Over the weekend is the Japanese election. It is expected that incumbent Shinzo Abe’s LDP will win with a comfortable majority, especially as traditional challenger, the Democratic Party has collapsed.

Janet Yellen, speaking in Washington on Friday after the markets had closed in what may be her last speech as Fed Chair, struck a somewhat dovish tone, stating that the reasons for low inflation were not clear, and although “removing accommodation is working well”, she warned that “the probability that short-term interest rates may need to be reduced … is uncomfortably high, even in the absence of a major financial and economic crisis.”

President Trump is expected to nominate the new Fed Chair on Nov 2nd, and according to a CNBC Survey, Wall Street professionals expect Fed Reserve Governor Jay Powell to be nominated, although they would prefer Yellen’s reappointment. Powell is regarded to be similar to Yellen on the dove-hawk scale. The other two likely candidates John Taylor and Kevin Warsh are much more hawkish. 

Last week the US budget, which paves the way for tax cuts was passed by the US Senate. On Monday, the process starts in the House of Representatives. The sticking points will be in the detail, especially on state and local taxes. Fast resolution could be positive for the market. The New Zealand market is closed for Labour Day, which may depress Sunday evening trading, although Globex is still open.

Tuesday sees the monthly German Bund (10 year bond) auction, which may have a knock-on effect on DAX. Otherwise the only news is PMIs. Manufacturing, services and composite are all reported. All estimates are comfortably over 50, the point between expansion and contraction. 3M (5.71% of the DJIA) report before the open.

On Wednesday, the focus is on Australian inflation and the Canadian rate decision. Given recent RBA comments, it is not likely that a variation would have much effect. We recently seen AUD spikes on Australian news correct quickly, usually by the time Europe opens. Similarly, after the unexpected rate rise last month, and lacklustre data since then, a hold this month is almost certain. Of course we saw a strong CAD fade last Friday on the relatively small CPI miss. What Poloz says at the press conference may have more effect than the actual rate print. UK GDP is also important, given the high expectations of a UK rate hike in November. Visa (8.12% of the DJIA, the largest component) and Boeing (4.66%) report before the US open.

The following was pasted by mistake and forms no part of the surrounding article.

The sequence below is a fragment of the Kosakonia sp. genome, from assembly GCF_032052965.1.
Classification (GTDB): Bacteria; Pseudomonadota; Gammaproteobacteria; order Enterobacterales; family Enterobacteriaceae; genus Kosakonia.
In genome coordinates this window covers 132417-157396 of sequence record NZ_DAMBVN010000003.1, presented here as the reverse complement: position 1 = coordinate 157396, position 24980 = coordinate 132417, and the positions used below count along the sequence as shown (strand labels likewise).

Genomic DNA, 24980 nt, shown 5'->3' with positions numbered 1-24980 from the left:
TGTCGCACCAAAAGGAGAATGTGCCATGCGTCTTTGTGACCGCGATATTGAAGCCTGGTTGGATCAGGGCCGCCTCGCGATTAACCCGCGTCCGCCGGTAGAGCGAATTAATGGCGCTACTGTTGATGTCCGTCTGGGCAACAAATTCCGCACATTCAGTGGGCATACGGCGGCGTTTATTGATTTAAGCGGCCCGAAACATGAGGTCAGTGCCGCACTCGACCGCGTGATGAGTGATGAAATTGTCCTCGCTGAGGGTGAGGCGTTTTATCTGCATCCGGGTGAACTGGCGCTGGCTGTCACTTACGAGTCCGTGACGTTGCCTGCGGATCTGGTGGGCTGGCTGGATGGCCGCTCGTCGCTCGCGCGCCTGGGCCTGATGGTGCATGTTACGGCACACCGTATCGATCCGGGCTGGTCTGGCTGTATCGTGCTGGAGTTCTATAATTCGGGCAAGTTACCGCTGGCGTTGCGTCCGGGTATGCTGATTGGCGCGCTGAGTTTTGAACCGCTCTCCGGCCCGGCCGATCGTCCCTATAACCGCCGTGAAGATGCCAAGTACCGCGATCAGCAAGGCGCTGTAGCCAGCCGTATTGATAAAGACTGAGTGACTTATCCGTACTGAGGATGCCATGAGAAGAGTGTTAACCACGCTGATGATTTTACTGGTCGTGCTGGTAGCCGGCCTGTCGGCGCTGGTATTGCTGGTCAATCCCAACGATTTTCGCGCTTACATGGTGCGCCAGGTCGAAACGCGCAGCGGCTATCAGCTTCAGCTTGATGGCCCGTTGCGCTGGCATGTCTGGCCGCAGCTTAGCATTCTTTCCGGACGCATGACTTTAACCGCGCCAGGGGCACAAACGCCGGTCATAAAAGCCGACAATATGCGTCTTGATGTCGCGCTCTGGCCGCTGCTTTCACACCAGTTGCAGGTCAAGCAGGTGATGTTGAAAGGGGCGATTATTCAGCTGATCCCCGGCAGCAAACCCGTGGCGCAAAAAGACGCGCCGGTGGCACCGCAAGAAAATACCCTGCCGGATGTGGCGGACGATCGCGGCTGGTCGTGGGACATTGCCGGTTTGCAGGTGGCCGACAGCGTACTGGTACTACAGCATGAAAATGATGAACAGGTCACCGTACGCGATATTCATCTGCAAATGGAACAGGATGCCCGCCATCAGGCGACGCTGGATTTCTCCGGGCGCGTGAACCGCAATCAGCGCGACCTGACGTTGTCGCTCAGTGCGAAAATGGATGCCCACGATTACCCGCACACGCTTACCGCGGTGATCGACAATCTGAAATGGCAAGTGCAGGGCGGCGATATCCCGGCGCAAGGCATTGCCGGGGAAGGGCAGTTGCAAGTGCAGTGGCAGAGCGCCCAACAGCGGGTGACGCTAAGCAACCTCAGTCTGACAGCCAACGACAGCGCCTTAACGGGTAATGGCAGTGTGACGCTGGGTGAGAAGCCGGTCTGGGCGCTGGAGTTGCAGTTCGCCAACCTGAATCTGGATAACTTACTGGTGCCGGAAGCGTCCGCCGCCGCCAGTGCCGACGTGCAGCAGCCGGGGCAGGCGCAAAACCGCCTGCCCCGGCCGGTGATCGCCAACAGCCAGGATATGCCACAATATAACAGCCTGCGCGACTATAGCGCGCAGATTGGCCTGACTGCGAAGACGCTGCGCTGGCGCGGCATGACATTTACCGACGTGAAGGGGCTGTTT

Thursday is the big day, the ECB rate decision and conference. As in previous months, the press conference is where the volatility appears, and this month is crucial, as the detail of unwinding QE is expected. Commentators are expecting a dovish approach, because of recent Euro strength concerns (although EURUSD is down 2.6% from its Sep 8 high). So anything hawkish, such as immediate unwinding action, could cause a strong EUR upside reaction. We will be publishing our fractal on this event as usual. Amazon (6.53% of NDX) and Alphabet (9.05% of NDX across GOOG and GOOGL) report after the close.

After a light week on US statistics, Friday is the big day, with GDP and PCE released simultaneously. Like Retail Sales, Personal Consumption Expenditure is a proxy for inflation. If both beat, or both miss, expect some USD movement. If one beats and the other misses, you will see which one is considered to be more important. The figures continue to be affected by the summer hurricanes. Chevron (4.43% of the DJIA) reports before the US open. The company has already said it was not affected much by Hurricane Harvey.

Daylight savings in Europe and Mexico ends on Sunday Oct 29, and one week later in the US and Canada.


CALENDAR (all times are GMT). High volatility items are in bold

Mon Oct 23 
0500 JPY Japan Leading Economic/Coincident Indices
1230 USD Chicago Fed National Activity Index

Tue Oct 24
0730 EUR Germany Markit PMIs
0800 EUR Eurozone Markit PMIs
1345 USD US Markit PMIs
2030 WTI API Oil Stock

Wed Oct 25
0030 AUD Australian inflation (CPI) (est 2.0% prev 1.9%)
0800 EUR German IFO Business Climate
0830 GBP UK GDP est 1.4% prev 1.5%
1230 USD US Durable Goods
1300 USD US Housing Price Index
1400 CAD BoC Rate Decision (est 1%, prev 1%)
1430 WTI EIA Stock
1515 CAD BoC Press Conference
2245 NZD Imports/Exports/Trade Balance
2350 JPY Japan FDI

Thu Oct 26
0600 EUR German Gfk Consumer Confidence
1145 EUR ECB Rate Decision (est 0% prev 0%)
1230 EUR ECB Press Conference
1230 USD US Jobless Claims
1400 USD US Pending Home Sales
2330 JPY Japan inflation (CPI)

Fri Oct 27
1230 USD US GDP (est 2.6% prev 3.1%)
1230 USD US PCE QoQ
1400 USD University of Michigan Consumer Sentiment Index

1700 WTI Baker Hughes Rig Count